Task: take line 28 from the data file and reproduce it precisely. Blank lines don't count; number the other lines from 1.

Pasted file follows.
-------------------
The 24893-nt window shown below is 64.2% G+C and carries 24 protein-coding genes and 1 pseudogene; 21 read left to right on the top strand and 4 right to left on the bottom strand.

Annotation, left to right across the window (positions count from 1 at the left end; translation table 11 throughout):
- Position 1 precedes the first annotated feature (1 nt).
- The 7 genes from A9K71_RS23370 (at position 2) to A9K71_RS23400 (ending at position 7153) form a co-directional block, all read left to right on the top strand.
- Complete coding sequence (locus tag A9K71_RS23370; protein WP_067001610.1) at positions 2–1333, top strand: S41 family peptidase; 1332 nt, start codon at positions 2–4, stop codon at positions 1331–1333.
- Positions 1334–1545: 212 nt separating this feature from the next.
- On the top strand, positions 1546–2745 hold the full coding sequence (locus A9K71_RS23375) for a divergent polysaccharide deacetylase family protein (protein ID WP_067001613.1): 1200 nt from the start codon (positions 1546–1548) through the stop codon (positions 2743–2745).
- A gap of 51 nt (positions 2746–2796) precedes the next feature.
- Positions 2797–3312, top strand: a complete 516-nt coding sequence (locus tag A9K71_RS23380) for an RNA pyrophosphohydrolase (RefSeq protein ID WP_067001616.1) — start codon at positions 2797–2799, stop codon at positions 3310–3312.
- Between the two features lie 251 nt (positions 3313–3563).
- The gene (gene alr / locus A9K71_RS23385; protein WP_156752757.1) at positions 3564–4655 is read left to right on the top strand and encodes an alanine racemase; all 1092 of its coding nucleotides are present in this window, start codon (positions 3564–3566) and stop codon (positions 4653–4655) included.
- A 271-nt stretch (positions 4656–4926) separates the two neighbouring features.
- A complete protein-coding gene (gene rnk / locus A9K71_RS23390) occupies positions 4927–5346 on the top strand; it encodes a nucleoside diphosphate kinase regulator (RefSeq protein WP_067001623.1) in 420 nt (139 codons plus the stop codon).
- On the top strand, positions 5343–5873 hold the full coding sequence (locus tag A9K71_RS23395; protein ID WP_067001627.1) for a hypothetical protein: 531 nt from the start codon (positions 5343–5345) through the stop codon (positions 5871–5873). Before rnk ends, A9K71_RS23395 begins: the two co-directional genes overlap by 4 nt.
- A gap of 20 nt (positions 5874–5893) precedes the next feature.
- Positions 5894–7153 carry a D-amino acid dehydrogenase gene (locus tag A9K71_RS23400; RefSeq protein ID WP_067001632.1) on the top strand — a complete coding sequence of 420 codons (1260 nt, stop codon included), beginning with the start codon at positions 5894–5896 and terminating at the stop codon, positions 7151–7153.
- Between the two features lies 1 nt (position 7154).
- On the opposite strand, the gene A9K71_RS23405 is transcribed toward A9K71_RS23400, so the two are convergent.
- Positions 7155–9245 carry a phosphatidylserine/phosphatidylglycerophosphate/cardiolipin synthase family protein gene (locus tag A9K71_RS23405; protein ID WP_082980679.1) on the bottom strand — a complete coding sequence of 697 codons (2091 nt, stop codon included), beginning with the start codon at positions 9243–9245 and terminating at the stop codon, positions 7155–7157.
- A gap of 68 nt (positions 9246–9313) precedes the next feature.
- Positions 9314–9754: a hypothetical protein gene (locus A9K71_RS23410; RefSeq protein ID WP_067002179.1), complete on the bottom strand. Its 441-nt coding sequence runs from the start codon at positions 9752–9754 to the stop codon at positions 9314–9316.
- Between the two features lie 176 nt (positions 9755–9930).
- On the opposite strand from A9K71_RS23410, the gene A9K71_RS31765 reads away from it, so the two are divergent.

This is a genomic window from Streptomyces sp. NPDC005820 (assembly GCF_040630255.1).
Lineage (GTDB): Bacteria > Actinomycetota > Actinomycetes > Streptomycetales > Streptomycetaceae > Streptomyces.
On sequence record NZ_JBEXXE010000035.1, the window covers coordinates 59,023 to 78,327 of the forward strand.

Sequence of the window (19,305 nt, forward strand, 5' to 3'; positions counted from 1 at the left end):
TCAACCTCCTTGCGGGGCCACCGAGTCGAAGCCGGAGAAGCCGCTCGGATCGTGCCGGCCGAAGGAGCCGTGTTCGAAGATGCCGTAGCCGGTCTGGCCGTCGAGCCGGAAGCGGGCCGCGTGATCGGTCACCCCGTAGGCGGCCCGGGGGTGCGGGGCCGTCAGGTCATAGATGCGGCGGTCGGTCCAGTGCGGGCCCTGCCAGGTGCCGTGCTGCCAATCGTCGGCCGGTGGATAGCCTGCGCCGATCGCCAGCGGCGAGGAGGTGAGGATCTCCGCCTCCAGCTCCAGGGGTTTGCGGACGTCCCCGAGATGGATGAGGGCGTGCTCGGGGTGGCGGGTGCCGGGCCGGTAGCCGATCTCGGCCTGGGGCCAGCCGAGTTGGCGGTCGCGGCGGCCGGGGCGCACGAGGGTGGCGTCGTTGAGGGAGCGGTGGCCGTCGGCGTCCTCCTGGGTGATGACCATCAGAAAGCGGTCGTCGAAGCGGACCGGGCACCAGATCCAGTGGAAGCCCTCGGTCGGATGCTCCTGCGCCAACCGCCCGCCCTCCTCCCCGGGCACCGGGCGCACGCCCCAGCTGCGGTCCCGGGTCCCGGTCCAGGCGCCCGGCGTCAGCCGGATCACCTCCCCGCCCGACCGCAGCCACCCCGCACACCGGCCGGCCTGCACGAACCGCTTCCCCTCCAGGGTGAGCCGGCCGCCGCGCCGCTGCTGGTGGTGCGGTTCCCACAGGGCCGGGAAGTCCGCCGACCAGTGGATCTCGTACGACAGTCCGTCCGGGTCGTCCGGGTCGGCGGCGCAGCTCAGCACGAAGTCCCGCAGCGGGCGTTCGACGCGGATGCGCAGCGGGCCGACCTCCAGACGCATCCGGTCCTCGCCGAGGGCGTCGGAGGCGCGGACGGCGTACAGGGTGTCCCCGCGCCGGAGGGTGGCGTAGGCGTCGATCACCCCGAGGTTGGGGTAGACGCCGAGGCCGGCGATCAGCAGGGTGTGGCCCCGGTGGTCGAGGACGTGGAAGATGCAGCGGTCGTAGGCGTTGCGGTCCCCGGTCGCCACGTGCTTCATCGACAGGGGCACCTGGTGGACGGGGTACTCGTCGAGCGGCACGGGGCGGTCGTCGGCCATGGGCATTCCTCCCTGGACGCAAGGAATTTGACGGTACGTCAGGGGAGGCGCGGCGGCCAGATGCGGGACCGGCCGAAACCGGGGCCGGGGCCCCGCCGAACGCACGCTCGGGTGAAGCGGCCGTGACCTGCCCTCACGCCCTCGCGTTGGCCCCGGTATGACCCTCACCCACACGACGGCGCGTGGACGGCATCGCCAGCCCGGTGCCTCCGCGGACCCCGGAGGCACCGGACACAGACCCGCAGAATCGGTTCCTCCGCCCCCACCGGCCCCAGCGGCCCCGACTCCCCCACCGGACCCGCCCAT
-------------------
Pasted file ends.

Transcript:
TCAACCTCCTTGCGGGGCCACCGAGTCGAAGCCGGAGAAGCCGCTCGGATCGTGCCGGCCGAAGGAGCCGTGTTCGAAGATGCCGTAGCCGGTCTGGCCGTCGAGCCGGAAGCGGGCCGCGTGATCGGTCACCCCGTAGGCGGCCCGGGGGTGCGGGGCCGTCAGGTCATAGATGCGGCGGTCGGTCCAGTGCGGGCCCTGCCAGGTGCCGTGCTGCCAATCGTCGGCCGGTGGATAGCCTGCGCCGATCGCCAGCGGCGAGGAGGTGAGGATCTCCGCCTCCAGCTCCAGGGGTTTGCGGACGTCCCCGAGATGGATGAGGGCGTGCTCGGGGTGGCGGGTGCCGGGCCGGTAGCCGATCTCGGCCTGGGGCCAGCCGAGTTGGCGGTCGCGGCGGCCGGGGCGCACGAGGGTGGCGTCGTTGAGGGAGCGGTGGCCGTCGGCGTCCTCCTGGGTGATGACCATCAGAAAGCGGTCGTCGAAGCGGACCGGGCACCAGATCCAGTGGAAGCCCTCGGTCGGATGCTCCTGCGCCAACCGCCCGCCCTCCTCCCCGGGCACCGGGCGCACGCCCCAGCTGCGGTCCCGGGTCCCGGTCCAGGCGCCCGGCGTCAGCCGGATCACCTCCCCGCCCGACCGCAGCCACCCCGCACACCGGCCGGCCTGCACGAACCGCTTCCCCTCCAGGGTGAGCCGGCCGCCGCGCCGCTGCTGGTGGTGCGGTTCCCACAGGGCCGGGAAGTCCGCCGACCAGTGGATCTCGTACGACAGTCCGTCCGGGTCGTCCGGGTCGGCGGCGCAGCTCAGCACGAAGTCCCGCAGCGGGCGTTCGACGCGGATGCGCAGCGGGCCGACCTCCAGACGCATCCGGTCCTCGCCGAGGGCGTCGGAGGCGCGGACGGCGTACAGGGTGTCCCCGCGCCGGAGGGTGGCGTAGGCGTCGATCACCCCGAGGTTGGGGTAGACGCCGAGGCCGGCGATCAGCAGGGTGTGGCCCCGGTGGTCGAGGACGTGGAAGATGCAGCGGTCGTAGGCGTTGCGGTCCCCGGTCGCCACGTGCTTCATCGACAGGGGCACCTGGTGGACGGGGTACTCGTCGAGCGGCACGGGGCGGTCGTCGGCCATGGGCATTCCTCCCTGGACGCAAGGAATTTGACGGTACGTCAGGGGAGGCGCGGCGGCCAGATGCGGGACCGGCCGAAACCGGGGCCGGGGCCCCGCCGAACGCACGCTCGGGTGAAGCGGCCGTGACCTGCCCTCACGCCCTCGCGTTGGCCCCGGTATGACCCTCACCCACACGACGGCGCGTGGACGGCATCGCCAGCCCGGTGCCTCCGCGGACCCCGGAGGCACCGGACACAGACCCGCAGAATCGGTTCCTCCGCCCCCACCGGCCCCAGCGGCCCCGACTCCCCCACCGGACCCGCCCAT